Outside those few bugs, performance here is spectacular. Oxygen OS has always felt snappy and light, but on the Snapdragon 855, it utterly screams through anything I throw at it. There aren’t many points of reference for the new SoC, but compared to the Galaxy S10+ it feels palpably quicker, dropping fewer frames and skipping through any workload imposed. The Pixel 3 XL is also slower, though there’s still something about how Google handles input that feels more fluid and responsive to touch than even the 7 Pro.
Folks needing to transfer large volumes of files over wired connections will be pleased to hear that the OnePlus 7 Pro supports USB 3.1 — many Type-C equipped phones only do USB 2.0.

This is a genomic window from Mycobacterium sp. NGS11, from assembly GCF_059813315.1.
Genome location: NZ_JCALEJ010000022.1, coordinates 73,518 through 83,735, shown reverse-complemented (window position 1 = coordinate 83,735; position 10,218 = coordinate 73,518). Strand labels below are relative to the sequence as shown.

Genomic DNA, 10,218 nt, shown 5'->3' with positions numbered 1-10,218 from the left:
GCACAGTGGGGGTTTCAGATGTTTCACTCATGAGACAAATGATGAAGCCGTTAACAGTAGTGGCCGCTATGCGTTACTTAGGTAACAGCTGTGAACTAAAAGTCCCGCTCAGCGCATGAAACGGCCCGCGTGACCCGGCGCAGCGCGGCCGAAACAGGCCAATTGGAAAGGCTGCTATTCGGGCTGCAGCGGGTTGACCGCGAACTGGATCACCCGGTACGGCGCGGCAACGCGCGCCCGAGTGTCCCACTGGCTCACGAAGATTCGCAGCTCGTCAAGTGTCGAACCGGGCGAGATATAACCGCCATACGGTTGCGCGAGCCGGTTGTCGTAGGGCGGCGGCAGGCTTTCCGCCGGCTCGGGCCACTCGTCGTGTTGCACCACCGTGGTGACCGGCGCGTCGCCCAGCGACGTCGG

Like the OnePlus 6T before it, the OnePlus 7 Pro will not play nice with audio & power splitters/dongles. You can get audio or power over Type-C, but not both at the same time, unlike basically every other Type-C-equipped phone. If you use standalone Android Auto or even just Google Maps in a car with wired input, that’s a bummer, as it means you’ll have to choose between power and charging — or pick up a Bluetooth dongle.
Power measurements for USB PD (left) and Warp Charge (right).
The OnePlus 7 Pro has faster
Dash Warp Charging than the OnePlus 6T and prior, peaking at around 30W (5V, 6A) up from 20W (5V 4A) on the old Dash Charge. It is also able to pull more via the Power Delivery spec, peaking at ~5V 3A in my testing (up from 5V 1.5A on the OnePlus 6/6T).
Battery life was good. On days of very heavy use (tons of photos, max outdoor brightness, almost no signal, lots of navigation/GPS), I’d see around three hours of SoT. In more regular use, I got up to 6 hours over two days. The phone allegedly switches between resolutions and frame rates to save power at certain times, but I never noticed it.